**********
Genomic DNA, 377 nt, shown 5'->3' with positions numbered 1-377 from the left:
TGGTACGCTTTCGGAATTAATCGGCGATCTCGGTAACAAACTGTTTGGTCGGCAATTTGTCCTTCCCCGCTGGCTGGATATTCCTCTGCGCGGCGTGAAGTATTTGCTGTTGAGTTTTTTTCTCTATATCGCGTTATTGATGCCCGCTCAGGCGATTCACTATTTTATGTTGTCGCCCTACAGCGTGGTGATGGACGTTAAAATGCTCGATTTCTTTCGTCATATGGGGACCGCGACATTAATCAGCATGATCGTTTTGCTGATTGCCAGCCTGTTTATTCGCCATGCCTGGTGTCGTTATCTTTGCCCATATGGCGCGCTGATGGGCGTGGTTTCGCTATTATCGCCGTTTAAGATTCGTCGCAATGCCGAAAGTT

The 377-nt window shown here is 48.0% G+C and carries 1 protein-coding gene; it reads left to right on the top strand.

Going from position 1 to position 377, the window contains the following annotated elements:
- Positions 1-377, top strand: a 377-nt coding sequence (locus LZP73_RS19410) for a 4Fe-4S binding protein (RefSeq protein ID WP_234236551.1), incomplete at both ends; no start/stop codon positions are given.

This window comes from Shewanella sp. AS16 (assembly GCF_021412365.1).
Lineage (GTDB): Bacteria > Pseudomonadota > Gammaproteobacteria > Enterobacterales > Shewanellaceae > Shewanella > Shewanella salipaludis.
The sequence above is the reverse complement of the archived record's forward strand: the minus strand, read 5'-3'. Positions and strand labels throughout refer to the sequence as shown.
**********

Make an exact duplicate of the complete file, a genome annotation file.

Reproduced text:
Genomic DNA, 377 nt, shown 5'->3' with positions numbered 1-377 from the left:
TGGTACGCTTTCGGAATTAATCGGCGATCTCGGTAACAAACTGTTTGGTCGGCAATTTGTCCTTCCCCGCTGGCTGGATATTCCTCTGCGCGGCGTGAAGTATTTGCTGTTGAGTTTTTTTCTCTATATCGCGTTATTGATGCCCGCTCAGGCGATTCACTATTTTATGTTGTCGCCCTACAGCGTGGTGATGGACGTTAAAATGCTCGATTTCTTTCGTCATATGGGGACCGCGACATTAATCAGCATGATCGTTTTGCTGATTGCCAGCCTGTTTATTCGCCATGCCTGGTGTCGTTATCTTTGCCCATATGGCGCGCTGATGGGCGTGGTTTCGCTATTATCGCCGTTTAAGATTCGTCGCAATGCCGAAAGTT

The 377-nt window shown here is 48.0% G+C and carries 1 protein-coding gene; it reads left to right on the top strand.

Going from position 1 to position 377, the window contains the following annotated elements:
- Positions 1-377, top strand: a 377-nt coding sequence (locus LZP73_RS19410) for a 4Fe-4S binding protein (RefSeq protein ID WP_234236551.1), incomplete at both ends; no start/stop codon positions are given.

This window comes from Shewanella sp. AS16 (assembly GCF_021412365.1).
Lineage (GTDB): Bacteria > Pseudomonadota > Gammaproteobacteria > Enterobacterales > Shewanellaceae > Shewanella > Shewanella salipaludis.
The sequence above is the reverse complement of the archived record's forward strand: the minus strand, read 5'-3'. Positions and strand labels throughout refer to the sequence as shown.